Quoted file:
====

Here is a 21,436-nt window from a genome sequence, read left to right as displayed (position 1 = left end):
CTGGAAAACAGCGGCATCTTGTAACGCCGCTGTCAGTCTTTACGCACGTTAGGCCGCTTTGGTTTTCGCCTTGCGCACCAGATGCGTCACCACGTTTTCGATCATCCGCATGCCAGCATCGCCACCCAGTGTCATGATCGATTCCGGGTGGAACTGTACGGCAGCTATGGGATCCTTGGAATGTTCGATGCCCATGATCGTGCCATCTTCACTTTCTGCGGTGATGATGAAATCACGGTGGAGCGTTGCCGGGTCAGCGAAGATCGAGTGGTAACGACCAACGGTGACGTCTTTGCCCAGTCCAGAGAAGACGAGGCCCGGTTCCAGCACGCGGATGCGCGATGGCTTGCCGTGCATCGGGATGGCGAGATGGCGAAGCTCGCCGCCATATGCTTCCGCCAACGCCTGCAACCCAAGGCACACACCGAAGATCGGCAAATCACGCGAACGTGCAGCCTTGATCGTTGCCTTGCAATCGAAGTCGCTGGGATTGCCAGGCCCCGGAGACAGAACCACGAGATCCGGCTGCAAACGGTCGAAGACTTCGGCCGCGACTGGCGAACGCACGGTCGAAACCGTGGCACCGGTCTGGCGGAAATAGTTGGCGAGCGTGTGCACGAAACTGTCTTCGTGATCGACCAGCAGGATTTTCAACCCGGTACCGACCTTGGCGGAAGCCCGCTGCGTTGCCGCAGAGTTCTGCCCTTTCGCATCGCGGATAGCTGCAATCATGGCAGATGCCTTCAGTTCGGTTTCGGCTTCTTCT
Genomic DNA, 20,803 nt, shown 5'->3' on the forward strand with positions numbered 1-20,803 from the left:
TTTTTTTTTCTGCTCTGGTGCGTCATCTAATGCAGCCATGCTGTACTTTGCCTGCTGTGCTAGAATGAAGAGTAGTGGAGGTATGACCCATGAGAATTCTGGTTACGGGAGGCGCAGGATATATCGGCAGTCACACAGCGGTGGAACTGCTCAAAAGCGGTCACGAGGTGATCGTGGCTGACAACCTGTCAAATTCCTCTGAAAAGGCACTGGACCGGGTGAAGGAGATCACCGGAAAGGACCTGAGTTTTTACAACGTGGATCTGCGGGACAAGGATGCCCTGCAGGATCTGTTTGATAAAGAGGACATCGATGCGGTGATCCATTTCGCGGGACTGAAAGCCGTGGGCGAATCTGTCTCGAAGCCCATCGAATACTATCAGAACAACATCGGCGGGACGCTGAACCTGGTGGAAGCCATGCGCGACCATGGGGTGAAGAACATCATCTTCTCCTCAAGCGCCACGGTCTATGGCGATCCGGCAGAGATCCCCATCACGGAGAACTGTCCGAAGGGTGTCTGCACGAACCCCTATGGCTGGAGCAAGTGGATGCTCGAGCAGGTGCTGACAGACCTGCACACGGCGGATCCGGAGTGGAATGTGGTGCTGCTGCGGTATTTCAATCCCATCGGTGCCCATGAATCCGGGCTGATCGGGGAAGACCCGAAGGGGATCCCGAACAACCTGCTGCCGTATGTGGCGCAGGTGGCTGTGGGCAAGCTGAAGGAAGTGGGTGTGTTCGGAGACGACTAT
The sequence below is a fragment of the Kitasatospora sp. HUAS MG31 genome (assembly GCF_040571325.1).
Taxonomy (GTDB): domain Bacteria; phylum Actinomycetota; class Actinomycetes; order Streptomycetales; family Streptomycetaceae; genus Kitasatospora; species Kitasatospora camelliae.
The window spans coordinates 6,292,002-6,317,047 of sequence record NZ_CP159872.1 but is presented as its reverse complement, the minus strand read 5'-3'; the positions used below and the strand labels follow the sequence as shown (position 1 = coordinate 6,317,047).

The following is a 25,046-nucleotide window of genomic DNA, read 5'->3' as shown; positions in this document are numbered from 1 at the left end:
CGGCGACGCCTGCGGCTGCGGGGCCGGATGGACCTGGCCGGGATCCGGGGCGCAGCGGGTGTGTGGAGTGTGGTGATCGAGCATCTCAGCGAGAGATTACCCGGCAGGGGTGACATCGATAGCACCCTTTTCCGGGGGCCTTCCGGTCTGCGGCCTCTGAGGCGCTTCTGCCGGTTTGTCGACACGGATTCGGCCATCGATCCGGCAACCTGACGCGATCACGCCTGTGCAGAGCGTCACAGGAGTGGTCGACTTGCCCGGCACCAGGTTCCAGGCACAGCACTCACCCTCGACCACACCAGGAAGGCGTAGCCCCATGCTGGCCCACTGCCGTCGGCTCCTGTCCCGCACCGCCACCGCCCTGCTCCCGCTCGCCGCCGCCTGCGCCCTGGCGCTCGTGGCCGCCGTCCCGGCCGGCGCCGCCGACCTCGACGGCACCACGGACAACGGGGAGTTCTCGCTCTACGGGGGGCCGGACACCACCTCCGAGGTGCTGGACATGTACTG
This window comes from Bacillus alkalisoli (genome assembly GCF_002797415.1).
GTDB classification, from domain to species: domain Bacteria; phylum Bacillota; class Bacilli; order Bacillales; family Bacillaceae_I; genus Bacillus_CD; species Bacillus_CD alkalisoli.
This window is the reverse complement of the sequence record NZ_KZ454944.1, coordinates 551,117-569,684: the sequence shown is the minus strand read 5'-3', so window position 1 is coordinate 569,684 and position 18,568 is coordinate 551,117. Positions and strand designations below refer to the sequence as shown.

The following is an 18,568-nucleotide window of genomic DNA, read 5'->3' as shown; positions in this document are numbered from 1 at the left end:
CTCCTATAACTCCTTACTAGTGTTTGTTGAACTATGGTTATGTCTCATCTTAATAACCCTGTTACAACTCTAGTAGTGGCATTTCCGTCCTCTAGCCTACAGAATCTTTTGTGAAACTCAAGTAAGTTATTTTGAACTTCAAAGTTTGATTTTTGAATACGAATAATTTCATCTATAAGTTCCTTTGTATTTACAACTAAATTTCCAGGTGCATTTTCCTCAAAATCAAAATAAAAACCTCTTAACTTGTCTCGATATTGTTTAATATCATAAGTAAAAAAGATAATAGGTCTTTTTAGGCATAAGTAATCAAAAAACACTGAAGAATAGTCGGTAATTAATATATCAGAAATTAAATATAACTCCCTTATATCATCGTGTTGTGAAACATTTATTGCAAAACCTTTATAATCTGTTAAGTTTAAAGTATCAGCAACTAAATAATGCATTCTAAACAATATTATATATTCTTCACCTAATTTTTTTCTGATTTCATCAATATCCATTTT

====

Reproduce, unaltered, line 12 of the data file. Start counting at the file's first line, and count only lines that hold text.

This window is the reverse complement of the sequence record NZ_KZ454944.1, coordinates 551,117-569,684: the sequence shown is the minus strand read 5'-3', so window position 1 is coordinate 569,684 and position 18,568 is coordinate 551,117. Positions and strand designations below refer to the sequence as shown.